So I would love to see zoning changes that permitted and facilitated so-called granny units or permitted small apartments if people change their views on how much living space is needed, Our valley was built on changes that allowed orchards to become homes and offices. Still, today there is excess land zoned for industrial uses in some areas and it is being converted to uses that are in demand.
Locally I can see zoning changes that facilitate better (and denser) use of properties along El Camino and I suspect growth pressures will slowly change zoning along parts of Alma and in additional streets as downtown expands.
I understand that many residents wish growth would go elsewhere, And how growth pressures are handled IS one of the primary functions of local government, But I do not agree that zoning is a promise written in stone and comparable to the Bill of Rights.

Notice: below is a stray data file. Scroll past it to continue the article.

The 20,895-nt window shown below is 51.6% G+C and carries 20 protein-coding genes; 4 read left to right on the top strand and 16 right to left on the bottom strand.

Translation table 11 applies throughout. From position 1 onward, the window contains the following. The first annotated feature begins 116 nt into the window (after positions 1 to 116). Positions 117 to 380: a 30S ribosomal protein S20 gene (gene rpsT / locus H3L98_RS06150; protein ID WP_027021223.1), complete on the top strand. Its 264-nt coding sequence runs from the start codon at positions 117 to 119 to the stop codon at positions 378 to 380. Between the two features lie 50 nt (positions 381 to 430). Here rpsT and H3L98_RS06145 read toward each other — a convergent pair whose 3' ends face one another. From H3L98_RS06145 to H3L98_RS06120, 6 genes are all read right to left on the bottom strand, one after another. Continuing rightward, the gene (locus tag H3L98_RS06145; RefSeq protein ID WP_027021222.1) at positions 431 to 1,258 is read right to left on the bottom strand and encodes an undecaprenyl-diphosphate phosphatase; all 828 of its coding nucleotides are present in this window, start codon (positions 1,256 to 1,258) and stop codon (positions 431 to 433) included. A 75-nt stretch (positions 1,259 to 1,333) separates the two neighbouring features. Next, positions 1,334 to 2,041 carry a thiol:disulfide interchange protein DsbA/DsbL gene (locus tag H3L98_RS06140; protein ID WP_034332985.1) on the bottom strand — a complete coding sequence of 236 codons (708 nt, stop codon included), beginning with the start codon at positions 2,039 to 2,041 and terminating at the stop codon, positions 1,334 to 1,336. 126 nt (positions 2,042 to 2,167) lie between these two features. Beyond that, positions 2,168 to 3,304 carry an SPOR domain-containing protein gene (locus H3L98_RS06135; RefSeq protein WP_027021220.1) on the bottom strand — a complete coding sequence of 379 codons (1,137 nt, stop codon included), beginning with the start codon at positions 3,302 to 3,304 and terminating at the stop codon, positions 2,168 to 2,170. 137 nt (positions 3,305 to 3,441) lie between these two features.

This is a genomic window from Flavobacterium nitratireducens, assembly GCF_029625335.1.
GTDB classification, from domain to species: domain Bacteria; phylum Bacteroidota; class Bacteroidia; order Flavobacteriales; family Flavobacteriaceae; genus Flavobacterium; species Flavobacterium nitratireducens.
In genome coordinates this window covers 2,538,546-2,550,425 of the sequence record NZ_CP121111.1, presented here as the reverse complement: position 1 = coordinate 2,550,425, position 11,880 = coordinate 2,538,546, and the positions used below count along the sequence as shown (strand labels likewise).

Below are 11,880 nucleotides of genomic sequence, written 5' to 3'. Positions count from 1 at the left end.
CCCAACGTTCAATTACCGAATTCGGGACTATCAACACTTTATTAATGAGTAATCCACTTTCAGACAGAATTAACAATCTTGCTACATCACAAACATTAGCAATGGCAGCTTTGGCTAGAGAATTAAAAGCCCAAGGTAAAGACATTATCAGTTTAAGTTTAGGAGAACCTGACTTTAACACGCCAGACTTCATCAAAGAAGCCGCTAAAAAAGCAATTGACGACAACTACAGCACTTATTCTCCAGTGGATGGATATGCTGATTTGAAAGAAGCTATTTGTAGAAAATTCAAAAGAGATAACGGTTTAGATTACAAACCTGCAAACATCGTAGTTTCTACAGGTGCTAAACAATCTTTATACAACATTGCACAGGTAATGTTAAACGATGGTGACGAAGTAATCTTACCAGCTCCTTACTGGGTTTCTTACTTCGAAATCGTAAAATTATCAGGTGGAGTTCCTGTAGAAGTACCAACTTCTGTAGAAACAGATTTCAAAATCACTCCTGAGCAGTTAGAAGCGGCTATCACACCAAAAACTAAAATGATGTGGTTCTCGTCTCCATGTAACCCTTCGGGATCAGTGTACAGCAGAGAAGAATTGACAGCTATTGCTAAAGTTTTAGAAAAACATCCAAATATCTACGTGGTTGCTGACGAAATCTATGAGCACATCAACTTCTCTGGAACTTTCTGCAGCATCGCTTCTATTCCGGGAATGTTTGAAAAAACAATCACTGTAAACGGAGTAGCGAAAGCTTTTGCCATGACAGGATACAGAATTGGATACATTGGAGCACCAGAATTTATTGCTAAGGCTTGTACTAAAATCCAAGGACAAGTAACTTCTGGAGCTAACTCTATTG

If you wish to respond to this blog, please start by answering two questions--
1) Do you think zoning should ever be changed in Palo Alto--why or why not. I am trying to uncover whether resident opposition to zoning changes depends on whether they like the proposed change or not or whether there is a principle involved and
2) If you think zoning is a promise that should never be changed, do you feel the same about public employee retirement benefits or the nation's long term possible Medicare or Social Security funding challenges--both of which to me involve more longstanding and significant "promises" on which people made important life decisions.
I think all of these are subject to change if the situation demands and will go better with feelings of trying to work together on complicated changes that need to be made.